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Investigation of factors responsible for cell line cytoplasmic expression differences Finn, Jonathan D; Wong, Tabitha; Cullis, Pieter R May 11, 2005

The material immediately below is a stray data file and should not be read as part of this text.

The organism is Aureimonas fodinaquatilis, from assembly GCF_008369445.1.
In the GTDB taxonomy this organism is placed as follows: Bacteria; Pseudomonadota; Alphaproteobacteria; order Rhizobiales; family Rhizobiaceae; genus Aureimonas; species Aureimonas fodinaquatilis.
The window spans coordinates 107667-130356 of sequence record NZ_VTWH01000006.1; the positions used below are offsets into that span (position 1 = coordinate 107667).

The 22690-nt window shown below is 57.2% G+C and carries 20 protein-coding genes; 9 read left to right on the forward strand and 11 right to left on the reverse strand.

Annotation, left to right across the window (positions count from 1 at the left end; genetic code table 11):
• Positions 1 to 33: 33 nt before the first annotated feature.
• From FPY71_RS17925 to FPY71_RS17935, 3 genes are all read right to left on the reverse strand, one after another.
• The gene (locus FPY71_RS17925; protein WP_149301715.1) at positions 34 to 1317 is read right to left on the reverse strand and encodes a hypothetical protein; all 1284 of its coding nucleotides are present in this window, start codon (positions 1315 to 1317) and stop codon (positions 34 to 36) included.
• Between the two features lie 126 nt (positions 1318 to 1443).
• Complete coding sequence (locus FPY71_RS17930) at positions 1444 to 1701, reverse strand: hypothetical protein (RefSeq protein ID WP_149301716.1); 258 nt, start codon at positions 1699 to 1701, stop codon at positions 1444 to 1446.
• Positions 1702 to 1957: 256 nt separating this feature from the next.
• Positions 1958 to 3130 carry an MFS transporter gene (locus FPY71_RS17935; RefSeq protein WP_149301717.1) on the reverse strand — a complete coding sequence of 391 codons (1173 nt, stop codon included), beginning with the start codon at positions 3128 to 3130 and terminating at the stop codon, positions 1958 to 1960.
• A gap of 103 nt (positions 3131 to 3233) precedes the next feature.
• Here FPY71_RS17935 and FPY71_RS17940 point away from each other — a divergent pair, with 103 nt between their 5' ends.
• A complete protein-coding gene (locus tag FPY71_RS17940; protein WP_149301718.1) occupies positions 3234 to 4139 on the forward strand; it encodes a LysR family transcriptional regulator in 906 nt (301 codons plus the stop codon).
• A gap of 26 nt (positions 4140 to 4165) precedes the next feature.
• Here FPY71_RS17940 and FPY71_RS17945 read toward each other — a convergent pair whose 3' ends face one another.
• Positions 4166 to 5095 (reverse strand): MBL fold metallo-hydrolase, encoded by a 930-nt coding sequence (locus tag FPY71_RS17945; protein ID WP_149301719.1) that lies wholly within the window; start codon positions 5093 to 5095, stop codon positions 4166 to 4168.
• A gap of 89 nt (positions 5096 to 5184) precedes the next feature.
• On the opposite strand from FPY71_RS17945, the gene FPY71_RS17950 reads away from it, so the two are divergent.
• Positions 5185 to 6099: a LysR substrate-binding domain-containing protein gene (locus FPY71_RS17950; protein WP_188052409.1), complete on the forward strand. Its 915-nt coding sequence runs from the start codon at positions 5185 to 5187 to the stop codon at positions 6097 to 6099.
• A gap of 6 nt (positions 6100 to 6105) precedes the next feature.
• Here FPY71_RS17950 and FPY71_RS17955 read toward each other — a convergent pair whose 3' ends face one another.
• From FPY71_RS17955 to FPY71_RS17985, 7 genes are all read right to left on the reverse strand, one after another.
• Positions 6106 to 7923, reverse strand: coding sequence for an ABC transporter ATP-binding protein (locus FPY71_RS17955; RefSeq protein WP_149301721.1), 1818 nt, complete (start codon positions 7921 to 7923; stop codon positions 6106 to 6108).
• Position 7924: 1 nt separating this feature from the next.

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ralssBioMed CentBMC Molecular BiologyOpen AcceResearch articleInvestigation of factors responsible for cell line cytoplasmic expression differencesJonathan D Finn*1, Tabitha Wong1 and Pieter R Cullis1,2Address: 1Department of Biochemistry and Molecular Biology, University of British Columbia, Vancouver, B.C., Canada and 2Inex Pharmaceuticals Corp., Burnaby, B.C., CanadaEmail: Jonathan D Finn* - jdfinn@interchange.ubc.ca; Tabitha Wong - twong@interchange.ubc.ca; Pieter R Cullis - pieterc@interchange.ubc.ca* Corresponding author    AbstractBackground: Previous work has described a novel cytoplasmic expression system that results ina 20-fold increase in the levels of gene expression over a standard CMV-based nuclear expressionsystem, as compared with a 2–3 fold increase seen with previous similar systems. While thisincrease was seen with BHK and Neuro-2a cells, further studies revealed that some cell lines, suchas COS-7, demonstrated relatively poor levels of cytoplasmic expression. The objective of thisstudy was to determine what factors were responsible for the different expression levels betweenBHK (a high expressing cell line) and COS-7 (a low expressing cell line).Results: The main findings of this work are that the individual elements of the cytoplasmicexpression system (such as the T7 RNAP gene and Internal Ribosome Entry Sequence) arefunctioning similarly in both cell types. Both cell types were found to have the same amount ofcytosolic nuclease activity, and that the cells appeared to have differences in the intra-cellularprocessing of DNA -cationic lipid complexes.Conclusion: After exploring many factors, it was found that differences in the intra-cellularprocessing of the DNA-cationic lipid complex was the most probable factor responsible for thedifference in cytoplasmic gene expression.BackgroundPrevious work has described a novel cytoplasmic expres-sion system that results in a 20-fold increase in the levelsof gene expression over a standard CMV-based nuclearexpression system [1], as compared with a 2–3 foldincrease seen with previous similar systems [2]. While thisincrease was seen with BHK and Neuro-2a cells, furtherstudies revealed that some cell lines, such as COS-7, dem-onstrated relatively poor levels of cytoplasmic expression.factor with respect to the cytosolic half-life of plasmidbased vectors. These nucleases could be important toresearchers using plasmid based delivery systems, espe-cially cytoplasmic gene expression systems.Internal Ribosome Entry Sequences (IRES) are elementsthat have been shown to drive expression of the secondgene in a bi-cistronic mRNA transcript, as well as increasethe translation of un-capped transcripts. IRES elementswere first isolated from viral genomes, such as the enceph-Published: 11 May 2005BMC Molecular Biology 2005, 6:11 doi:10.1186/1471-2199-6-11Received: 05 January 2005Accepted: 11 May 2005This article is available from: http://www.biomedcentral.com/1471-2199/6/11© 2005 Finn et al; licensee BioMed Central Ltd. This is an Open Access article distributed under the terms of the Creative Commons Attribution License (http://creativecommons.org/licenses/by/2.0), which permits unrestricted use, distribution, and reproduction in any medium, provided the original work is properly cited.Page 1 of 9(page number not for citation purposes)Cytosolic nucleases have been discovered and character-ized [3,4]. These proteins have found to be an importantalomyocarditis virus (EMCV), where they allow the trans-lation of viral mRNA transcripts, made in the cytoplasm,BMC Molecular Biology 2005, 6:11 http://www.biomedcentral.com/1471-2199/6/11and thus lacking the 5' cap structure essential for mRNAtranslation [5]. Various viral IRES elements, such as theEMCV, FMDV (foot and mouth disease virus), and otherpicornavirus based IRES elements share similar features.All are approx 450 bp long and share a conserved second-ary structure, as well as a pyrimidine-rich tract that starts~25 bp before the 3' end of the IRES [6-8]. The secondarystructure is hypothesized to allow for proper alignment ofribosome subunits and other co-factors necessary fortranslation.The objective of this study was to determine what factorswere responsible for the different expression levelsbetween BHK (a high expressing cell line) and COS-7 (alow expressing cell line). After investigating numerous fac-tors, including the Internal Ribosome Entry Sequence(IRES) element, T7 RNAP activity, cytosolic nuclease lev-els and intra-cellular processing, it was found that differ-ences in the intra-cellular processing of the DNA-cationiclipid complex was the most probable factor responsiblefor the difference in gene expression.ResultsAutogene transfection in COS-7 cells results in lower transgene expression than in BHK cellsIn previous studies, it was found that the enhanced dualpromoter autogene system demonstrated transgeneexpression levels that were 15–20 times higher than theequivalent nuclear control [1]. This was demonstrated forboth BHK and Neuro-2a cells. However, when the systemwas tested in the COS-7 cell line, the autogene systemresulted in levels of gene expression that were lower thanthe nuclear control (Figure 1). It had been hypothesizedthat the autogene system should produce high levels ofgene expression in any transfected cell. Possible factorsthat would affect autogene expression levels includingIRES function, T7 RNAP activity, cytosolic nuclease levels,and intra-cellular processing differences were thereforeexamined.EMCV IRES is functional in COS-7 cellsThe first parameter that was tested was whether or not theEMCV IRES was functional in COS-7 cells. In order todetermine this, mRNA was synthesized in vitro and trans-fected directly into either BHK or COS-7 cells. As isobserved in Figure 2, the pattern of gene expression is sim-ilar for both cell lines. This indicates that while the IREScontaining transcripts are not translated as efficiently ascapped transcripts [9], the EMCV IRES has the same rela-tive expression pattern in both of the cell types, indicatingthat differences in IRES function are most likely not thereason for the poor expression levels in COS-7 cells. It isinteresting to note that the while the pattern of geneWhile it is known that cell division is an important factorfor plasmid transfection, the BHK and COS-7 cells werefound to have similar doubling times (data not shown),ruling this out as a factor responsible for the low expres-sion levels in the COS-7 cells. Another reason could bebecause COS-7 cells are transfected (nucleic acid taken upand delivered into the cytoplasm or nucleus and subse-quently expressed) less efficiently than BHK cells, or theintracellular processing of the nucleic acid-lipid com-plexes are different in the two cell lines, with the BHK cellshaving a greater amount of intact nucleic acid beingreleased into the cytoplasm than the COS-7 cells. Thispossible difference in nucleic acid:cationic lipid complexprocessing could be responsible for the low levels of cyto-plasmic autogene expression. It should be noted that wehave used both BHK and COS-7 cells extensively and havedetermined that both cell lines are transfected with similarefficiency (~20%, data not shown), and that this effi-ciency is not dependent on the plasmid used.T7 RNAP is functional in COS-7 cellsThe next parameter that was examined was whether the T7RNA polymerase (that is the basis of the cytoplasmicexpression system) is active in COS-7 cells. Therefore, invitro synthesized T7 RNAP mRNA was transfected directlyinto BHK or COS-7 cells. Twenty-four hours later cellswere transfected with a luciferase reporter plasmid thatwould only express luciferase if functional T7 RNAP wasbeing produced in those cells. As can be seen in Figure 3,while the levels of luciferase expression were lower in theCOS-7 cells, these lower levels are consistent with theoverall lower expression levels also seen in Figure 2. Notethat in the absence of T7 RNAP pretreatment, no luciferasewas detected. This data demonstrates that the T7 RNAPwas indeed functional in the COS-7 cells. Therefore, theseresults indicate that the activity of the T7 RNAP gene wasmost likely not the reason for the poor expression levels.Effect of T7 RNAP mRNA pretreatment on autogene expressionSince it appeared as if all of the individual components ofthe autogene expression system were functioning in theCOS-7 cells, it was suggested that perhaps the poor expres-sion levels were due to temporal constraints. The cytoplas-mic expression system is dependent on the initial sourceof T7 RNAP coming from the nucleus via the CMV pro-moter, which is then able to 'trigger' the cytoplasmic sys-tem. Perhaps by the time the first T7 RNAP proteins wereproduced via the nuclear transcripts (at least 8–12 hourspost transfection), cytosolic nucleases had degraded thecytoplasmic plasmid, therefore leaving no substrate forthe T7 RNAP. In order to test this hypothesis, BHK orCOS-7 cells were transfected with T7 RNAP mRNA.Page 2 of 9(page number not for citation purposes)expression is similar, the absolute levels of gene expres-sion are much lower in the COS-7 cells than the BHK cells.Twenty-four hours post mRNA transfection cells weretransfected with a plasmid encoding either theBMC Molecular Biology 2005, 6:11 http://www.biomedcentral.com/1471-2199/6/11Autogene expression in COS-7 cells A) Diagrams of plasmids usedFigur  1Autogene expression in COS-7 cells A) Diagrams of plasmids used. B) Comparison of cytoplasmic (R011) and nuclear (L053) expression plasmids in COS-7 cells. COS-7 cells were transfected with 0.75 µg/well of plasmid. Equimolar amounts of plasmids were added, and the total mass of DNA per transfection was kept equal by adding an unrelated plasmid (pPUC19). Transfec-tions and luciferase assays were performed as described in Materials and Methods. Error bars indicate standard error.T7 RNAPLuciferaseKanR IntronEMC IRESEMC IRESCMVPT7PT7ColE1 OripR01110769 bpLuciferaseKanR IntronCMVColE1 OripL0535742 bpab0200400600800100012001400R011(cytoplasmic)(COS-7)L053 (nuclear)(COS-7)24 h48 h70 hfgLuciferase / µg Total ProteinPage 3 of 9(page number not for citation purposes)BMC Molecular Biology 2005, 6:11 http://www.biomedcentral.com/1471-2199/6/11cytoplasmic expression system (R011) or the nuclear con-trol (L053). As is apparent in Figure 4, the pretreatment ofthe COS-7 cells led to a 10 fold increase in autogene basedexpression that was not seen with the nuclear control. Itwas also observed that only about a 2–3 fold increase inexpression was seen with the BHK cells (data not shown).This result appeared to support the hypothesis that timingwas a major factor. If the cells were already primed withT7 RNAP protein prior to autogene expression, a substan-tial increase in gene expression was seen. These resultssuggest that certain factors affecting the amount of freean important role in autogene expression differencesbetween the BHK and COS-7 cells.BHK and COS-7 cells have similar levels of cytosolic nucleasesIn order to understand the difference between the highexpressing (BHK) and low expressing (COS-7) cell lines, itwas hypothesized that perhaps the BHK cells had lowerlevels of cytosolic nuclease, therefore more plasmid sur-vived in the cytoplasm during the 8–12 h lag periodbefore T7 RNAP was produced from the nuclear mRNA.Transfection of BHK or COS-7 cells with various mRNA speciesFigur  2Transfection of BHK or COS-7 cells with various mRNA species. Cells were transfected with 0.75 µg/well of mRNA. Transfec-tions and luciferase assays were performed as described in Materials and Methods. Error bars indicate standard error.050001000015000200002500030000350004000045000IRES-Luc Cap-IRES-LucCap-Luc Luc20 hIRES-Luc Cap-IRES-LucCap-Luc LucBHK COS-7fgLuciferase / µg Total ProteinPage 4 of 9(page number not for citation purposes)cytoplasmic plasmid (such as cytoplasmic nuclease levelsor the intracellular processing of complexes) are playingTherefore, cytoplasmic extracts of both cell lines wereobtained and subjected to nuclease assays. As can be seenBMC Molecular Biology 2005, 6:11 http://www.biomedcentral.com/1471-2199/6/11in Figure 5, it appears as if the BHK cells did not havelower levels of cytoplasmic nuclease activity than theCOS-7 cells, and may even appear to have slightly highernuclease activity. Therefore, it appears as if the levels ofcytosolic nuclease are not a major determining factor withrespect to autogene based cytoplasmic expression.Intracellular processing of DNA is different in BHK and COS-7 cellsWhile it had been determined that the low levels ofautogene expression in COS-7 cells was not due toincreased levels of cytosolic nucleases, it could occur dueto differences in the intracellular processing of DNA-lipidcomplexes between the two cell lines. In order to investi-gate this, plasmid DNA was labeled with a fluorescentlabel, transfected into both BHK or COS-7 cells, and thenflorescence microscopy was performed at various timepoints. As can be seen in Figure 6, while there appears tobe a similar level of plasmid taken up into both cell linesat early time points (24 h), at later time points (48 h), theBHK cells seem to have accumulated a significant amountof plasmid in punctate, perinuclear structures, while theCOS-7 cells have lost a significant amount of their fluores-cence. Thus, it appears as if the BHK cells contain a poolof plasmid DNA for a longer period than the COS-7 cells.This perinuclear pattern seen with the BHK cell is charac-teristic of DNA-lipid complexes, and previous work [10]has demonstrated that these structures are not associatedwith lysosomes, and appear to be large structures, presum-ably formed when multiple endosomes have fused intoT7 RNAP is functional in COS-7 cellsFigure 3T7 RNAP is functional in COS-7 cells. Transfection of BHK or COS-7 cells with 0.75 µg of capped T7-RNAP mRNA for 24 hours, followed by a transfection with 0.75 µg of a luci-ferase reporter construct (L059) mRNA species. Cells were harvested 20 h post plasmid transfection. Transfections and luciferase assays were performed as described in Materials and Methods. Error bars indicate standard error. Note that in the absence of T7 RNAP (no pre-transfection) no luci-ferase was detected.Pretreatment of COS-7 cells with T7 RNAP mRNAFigure 4Pretreatment of COS-7 cells with T7 RNAP mRNA. Trans-fection of COS-7 cells with 0.75 µg of capped T7-RNAP mRNA for 24 hours, followed by a transfection with 0.75 µg of R011 (cytoplasmic) or L053 (nuclear) expression plasmids. Cells were harvested 24 h post plasmid transfection. Trans-fections and luciferase assays were performed as described in Materials and Methods. Error bars indicate standard error050000100000150000200000250000300000350000Cap-RNAP +L059 (BHK)Cap-RNAP + L059 (COS-7)20 hfgLuciferase / µg Total Protein020406080100120140160R0110 ugmRNAR0110.25 ugmRNAR0110.5 ugmRNAR0111.0 ugmRNA24 hL0530 ugmRNAL0530.25 ugmRNAL0530.5 ugmRNAL0531.0 ugmRNApg Luciferase / µg Total ProteinCytosolic nuclease assays of BHK and COS-7 cytoplasmic extractsFigure 5Cytosolic nuclease assays of BHK and COS-7 cytoplasmic extracts. 200 ng/µg plasmid DNA was incubated and aliquots were taken at time points indicated. No significant difference in nuclease activity between the BHK and COS-7 cytoplasmic extracts was observed.0204060801001200 2 4 6 8 10 12Time (min)BHKCOS-7Percent of supercoiled plasmid remaining (%)Page 5 of 9(page number not for citation purposes)larger vesicles. These studies clearly show that there is adifference in the intracellular processing of the DNA-lipidBMC Molecular Biology 2005, 6:11 http://www.biomedcentral.com/1471-2199/6/11Intracellular processing of complexesFigur  6Intracellular processing of complexes. Transfection of BHK or COS-7 cells with FITC labeled R011. Cells were transfected with 0.75 µg of FITC-R011. Cells were fixed at time points indicated and subjected to phase contrast and fluorescence microscopy.Phase contrast FITC-Plasmid24 h48 hBHKCOS-7BHKCOS-7Page 6 of 9(page number not for citation purposes)BMC Molecular Biology 2005, 6:11 http://www.biomedcentral.com/1471-2199/6/11complexes between the BHK and COS-7 cells, and this ismost likely the reason behind the lower levels of cytoplas-mic gene expression seen with the COS-7 cells.DiscussionWhile previous work from our lab demonstrated a 15–20fold increase in levels of gene expression using anautogene based, cytoplasmic expression system [1] inBHK and Neuro-2a cell lines, recent studies showed thatthe levels of cytoplasmic expression were significantlylower in some other cell lines, such as COS-7. In thepresent work, an attempt is made to determine what thereason for the difference was. Here various factors are dis-cussed, including the activity of the various componentsof the autogene system in BHK and COS-7 cells, the find-ing that pretreating the COS-7 cells with T7 RNAP led toan increase in expression, and that the differences inexpression between the two cell lines is most likely due todifferences in intracellular processing of the DNA-lipidcomplexes.Other studies have shown that IRES function is dependenton trans-acting cellular factors [11]. The pyrimidine tractbinding protein (PTB) binds to the EMCV IRES [12], andfunctions by maintaining the IRES secondary structure,thereby facilitating translation through the IRES [13]. TheLa antigen has also been demonstrated to bind to the IRES[11,14]. There is also evidence for other proteins bindingto various regions of IRES elements [15] that have beenreported to have an effect on the IRES function. Therefore,it was thought that perhaps one of the differences betweenthe BHK and COS-7 cells was the presence and/or abun-dance of various trans-acting cellular factors. However,transfection with various mRNA transcripts showed anidentical pattern to that of the BHK cells, indicating thatthe EMCV IRES was functioning similarly in both of thecell lines, ruling out the IRES as the reason for the expres-sion level differences.It was then suggested that perhaps the T7 RNAP proteinwas not active in the COS-7 cells. This would also lead topoor expression levels. Transfecting the cells with cappedmRNA encoding T7 RNAP, and then following 24 h laterwith a plasmid that will only express luciferase in the pres-ence of T7 RNAP demonstrated that this was not the case.Even though the levels of expression were much lowerthan in BHK cells, a substantial amount of protein wasexpressed. It appears as if the COS-7 cells in general maynot be very amenable to mRNA transfection, as both thetransfections with the luciferase encoding mRNAtranscripts (Figure 2) as well as the T7 RNAP encodingtranscripts (Figure 3) gave much lower expression levels inthe COS-7 cells than the BHK cells. This may be indicativenucleic acid-lipid complex, allowing for less cytoplasmicdelivery of mRNA.As it appeared that the individual components of theautogene system were functioning, it was thought thatperhaps the difference was due to a matter of timing. It isknown that it takes at least 8–12 h post transfection inorder to detect any expression from the nucleus, withexpression usually peaking at around 24–48 h post-trans-fection. Perhaps in this time the majority of cytoplasmicplasmid in the COS-7 cells was degraded by cytosolicnucleases. By priming the cells with T7 RNAP (via pre-transfection of cells with T7 RNAP mRNA) prior toautogene transfection, a 10 fold increase in autogeneexpression was observed, as opposed to about a 2 foldincrease with the nuclear control (most likely due to non-specific effects associated with increased lipid or nucleicacid delivery). Thus it was clear that the lag time betweentransfection and T7 RNAP expression from the nucleuswas playing a role in the poor expression levels in COS-7cells.In order to further understand this phenomenon, it wasproposed that the COS-7 cells had higher levels of acytosolic nuclease, and this was degrading the cytoplasmicplasmid, decreasing the amount of intact plasmid left forcytoplasmic expression. However, nuclease assays oncytoplasmic extracts from BHK or COS-7 cells showedthat in fact, the COS-7 cytoplasmic extracts had less nucle-ase activity than the BHK cells. Thus, increased levels ofcytosolic nucleases in the COS-7 cells was not the reasonfor the decreased expression.The observation that the mRNA transfections gave muchlower levels of expression in COS-7 cells than BHK cellshinted at the fact that perhaps there were differences in theintracellular processing of the DNA-lipid complexes, withthe COS-7 cells allowing for less free plasmid to bereleased into the cytoplasm.By labeling the plasmid with a fluorescent label (FITC)and looking at the internal distribution of plasmid inboth BHK and COS-7 cells over time, it was determinedthat there was a qualitative difference in not only thelocalization of the labeled plasmid, but also in theamount of plasmid. It appears as if in the COS-7 cells, theplasmids are degraded more quickly, shown by the lessintense overall fluorescence as well as the diffuse greenstaining throughout the cell, indicative of plasmid degra-dation. This could be due to either a greater number ofcomplexes being transported to lysosomes in COS-7 cells,or that the complexes are being released from the endo-somes faster, and therefore being degraded by cytosolicPage 7 of 9(page number not for citation purposes)of some difference in intracellular processing of the nucleases before the cytoplasmic expression system can betriggered. In contrast, the BHK cells contained larger poolsBMC Molecular Biology 2005, 6:11 http://www.biomedcentral.com/1471-2199/6/11of plasmid DNA in discrete, non-lysosomal, perinuclearstructures, even after 48 h. It is hypothesized that perhapsplasmid is being released into the cytoplasm over time,thereby allowing more free cytoplasmic plasmid to beavailable for cytoplasmic transcription at later timepoints.ConclusionIn conclusion, it has been demonstrated that cell line dif-ferences in cytoplasmic expression (when compared tonuclear expression) are most likely due to differences inthe intra-cellular processing of the nucleic acid-cationiclipid complexes, as opposed to differences in how theindividual components (IRES, RNAP, etc.) function.MethodsPlasmidsPlasmid R011 is a bi-cistronic plasmid consisting of abasic autogene cassette (containing the T7, T3 and SP6RNAP promoters) driven by a CMV promoter and intron,as well as a downstream Photinus pyralis luciferase reportergene cassette (for construction details see Finn et al,2004). L053 consists of the CMV promoter (with intron)from NGVL3 and the Photinus pyralis luciferase gene. L059consists of a pTRI-Amp (Ambion) backbone with EMCVIRES, Photinus pyralis luciferase and beta-globin poly-ade-nylation site derived from EMC-Luc, a gift from Dr. JonWolff (Waisman Center, Wisconsin). PT7-Luc (Promega)consists of the Photinus pyralis luciferase gene driven by aT7 RNAP promoter. L080 consists of PT7-Luc with theLuciferase gene driven by both the T7 and the SP6promoter.mRNA synthesismRNA synthesis was performed using a MEGAscript highyield transcription kit (Ambion). For all transcripts usedfor in vitro transfection, plasmid template (L059 for IRES-Luc and Cap-IRES-Luc mRNA; L080 for Cap-Luc mRNA;PT7-Luc for Luc mRNA) was linearized using EcoR 1 and1 µg of each plasmid was used as per manufacturers pro-tocols. mRNA was recovered by the LiCl procedure as out-lined in the manufacturer's protocol. After LiClprecipitation, the RNA pellet was washed 3 × with 70%ethanol to completely remove any unincorporated NTPs.TransfectionsLipoplexes were formed by mixing plasmid DNA withlarge unilamellar vesicles (LUVs) composed of equimolaramounts of DOPE:DODAC (50:50) on ice and incubatedfor 20 min prior to use. All transfections were performedat a cationic lipid to plasmid DNA charge ratio of 3:1.Lipoplexes were diluted with serum-containing mediabefore addition directly to cell medium. BHK or COS-7fections. Equimolar transfections using experimental plas-mids of different sizes were achieved through the additionof an empty vector (pPUC19) to normalize the total massof DNA in each transfection. For mRNA transfections,TransMessenger reagent (Qiagen) was used to transfectdiffering amounts of various mRNA transcripts into BHKcells (30,000 cells per well in 24-well plates). An RNA toTransMessenger reagent ratio of 1:4 was used for all trans-fections. Transfections were performed as per manufac-turer's instructions. Three hours post transfection themedium was removed and replaced with fresh serum con-taining medium. Cells were harvested and subjected toluciferase assays at time points indicated. For mRNA pre-treatment studies, cells were transfected with mRNA asdescribed above, followed by a DNA transfection 24 hlater. All transfections were performed in triplicate. Data ispresented as mean values +/- standard error.Luciferase and BCA assaysCells were washed twice with 1 mL PBS followed by theaddition of 0.2 mL lysis buffer (PBS with 0.1 % Triton X-100) before being stored at -70°C. Cells were thawed and5–20 µl of sample were assayed in duplicate on a 96-wellplate. Samples were assayed using a Berthhold CentroLB960 Microplate Luminometer and Luciferase Assay Sys-tem (Promega). Standard luciferase assays were per-formed and transfection data is reported as massquantities of luciferase protein using a standard curveobtained from serial 10-fold dilutions of a 20 mg/mLPhotinus pyralis luciferase standard (Promega). Total pro-tein was quantified using a Pierce BCA assay kit as permanufacturer's instructions.Cytoplasmic extract preparationCytoplasmic extracts were prepared using a hypotonicbuffer solution. Cells (2 million) were washed with PBS(2 × 1 mL) before a 15 min incubation on ice in 500 µlhypotonic extraction buffer (10 mM Hepes-KOH pH 7.9,1.5 mM MgCl2, 10 mM KCl, 0.5 mM DTT, 0.2 mM PMSF,0.6% NP-40). The samples were centrifuged at 13,000 × gfor 3 min at 4°C and the supernatant was collected andsaved as the cytoplasmic fraction. Protein levels werequantitated using a Pierce BCA assay (as described above)after exchanging the hypotonic extraction buffer with PBSusing a centrifugal filter device with a MW cut off of 3000.Nuclease assay procedureVarious amounts of cytoplasmic extract were incubatedwith plasmid DNA (50–300 ng extract/µg plasmid DNA)at 37°C. At time points indicated, aliquots were removedand flash frozen in liquid nitrogen and stored at -70°Cuntil all assays were completed. Samples were thenthawed and run on a 0.8% agarose gel and bands were vis-Page 8 of 9(page number not for citation purposes)cells were plated at 30,000 cells per well in 24-well plates.The total mass of plasmid added was identical in all trans-ualized using ethidium bromide. Nuclease activityPublish with BioMed Central   and  every scientist can read your work free of charge"BioMed Central will be the most significant development for disseminating the results of biomedical research in our lifetime."Sir Paul Nurse, Cancer Research UKYour research papers will be:available free of charge to the entire biomedical communitypeer reviewed and published immediately upon acceptancecited in PubMed and archived on PubMed Central BMC Molecular Biology 2005, 6:11 http://www.biomedcentral.com/1471-2199/6/11defined by the proportion of intact supercoiled plasmidleft over time.Plasmid labelingR011 (cytoplasmic expression plasmid) was labeled usinga Label IT Tracker Fluorescein Kit from Mirus Corporationfollowing manufacturers instructions. A ratio of 1 µl LabelIT Tracker Reagent per µg of plasmid DNA was used.Transfections were performed as previously described.Fluorescence microscopyAt time points indicated, cells were washed 3 × with roomtemperature PBS before fixing for 5 min with 2% parafor-maldeyde. Cells were further washed with 2 × 1 mL PBSbefore being treated with Prolong Antifade (MolecularProbes) and mounted. Pictures were taken using a ZeissAxiovert S100 fluorescence microscope. In all cases, expo-sure times were kept constant to allow for ease of compar-ison of samples.Authors' contributionsJF completed all of the experimental design and carriedout 90% of the experimental work and wrote 80% of themanuscript. TW completed all of the tissue culture associ-ated with the work. PC has written 20% of the manuscriptand was responsible for critically revising it and giving thefinal verision approval for publicationAcknowledgementsThese studies were funded by a grant from the Canadian Institutes of Health Research (CIHR), Inex Pharmaceuticals Corp. and Protiva Biother-apeutics Inc.References1. Finn J, Lee AC, MacLachlan I, Cullis P: An enhanced autogene-based dual-promoter cytoplasmic expression system yieldsincreased gene expression. Gene Ther 2004, 11:276-283.2. Brisson M, He Y, Li S, Yang JP, Huang L: A novel T7 RNA polymer-ase autogene for efficient cytoplasmic expression of targetgenes. Gene Ther 1999, 6:263-270.3. Lechardeur D, Sohn KJ, Haardt M, Joshi PB, Monck M, Graham RW,Beatty B, Squire J, O'Brodovich H, Lukacs GL: Metabolic instabilityof plasmid DNA in the cytosol: a potential barrier to genetransfer. Gene Ther 1999, 6:482-497.4. Pollard H, Toumaniantz G, Amos JL, Avet-Loiseau H, Guihard G, BehrJP, Escande D: Ca2+-sensitive cytosolic nucleases prevent effi-cient delivery to the nucleus of injected plasmids. J Gene Med2001, 3:153-164.5. Jang SK, Pestova TV, Hellen CU, Witherell GW, Wimmer E: Cap-independent translation of picornavirus RNAs: structure andfunction of the internal ribosomal entry site. Enzyme 1990,44:292-309.6. Jackson RJ, Hunt SL, Gibbs CL, Kaminski A: Internal initiation oftranslation of picornavirus RNAs. Mol Biol Rep 1994, 19:147-159.7. Jackson RJ, Kaminski A: Internal initiation of translation ineukaryotes: the picornavirus paradigm and beyond. Rna 1995,1:985-1000.8. Agol VI: The 5'-untranslated region of picornaviral genomes.Adv Virus Res 1991, 40:103-180.9. Finn J, MacLachlan I, Cullis P: Factors limiting autogene-basedcytoplasmic expression systems. FASEB Journal 2004, in press:.11. Belsham GJ, Sonenberg N: RNA-protein interactions in regula-tion of picornavirus RNA translation. Microbiol Rev 1996,60:499-511.12. Kolupaeva VG, Hellen CU, Shatsky IN: Structural analysis of theinteraction of the pyrimidine tract-binding protein with theinternal ribosomal entry site of encephalomyocarditis virusand foot-and-mouth disease virus RNAs. Rna 1996,2:1199-1212.13. Kaminski A, Jackson RJ: The polypyrimidine tract binding pro-tein (PTB) requirement for internal initiation of translationof cardiovirus RNAs is conditional rather than absolute. Rna1998, 4:626-638.14. Meerovitch K, Svitkin YV, Lee HS, Lejbkowicz F, Kenan DJ, Chan EK,Agol VI, Keene JD, Sonenberg N: La autoantigen enhances andcorrects aberrant translation of poliovirus RNA in reticulo-cyte lysate. J Virol 1993, 67:3798-3807.15. Hoffman MA, Palmenberg AC: Revertant analysis of J-K muta-tions in the encephalomyocarditis virus internal ribosomalentry site detects an altered leader protein. J Virol 1996,70:6425-6430.yours — you keep the copyrightSubmit your manuscript here:http://www.biomedcentral.com/info/publishing_adv.aspBioMedcentralPage 9 of 9(page number not for citation purposes)10. Zabner J, Fasbender AJ, Moninger T, Poellinger KA, Welsh MJ: Cel-lular and molecular barriers to gene transfer by a cationiclipid. J Biol Chem 1995, 270:18997-19007.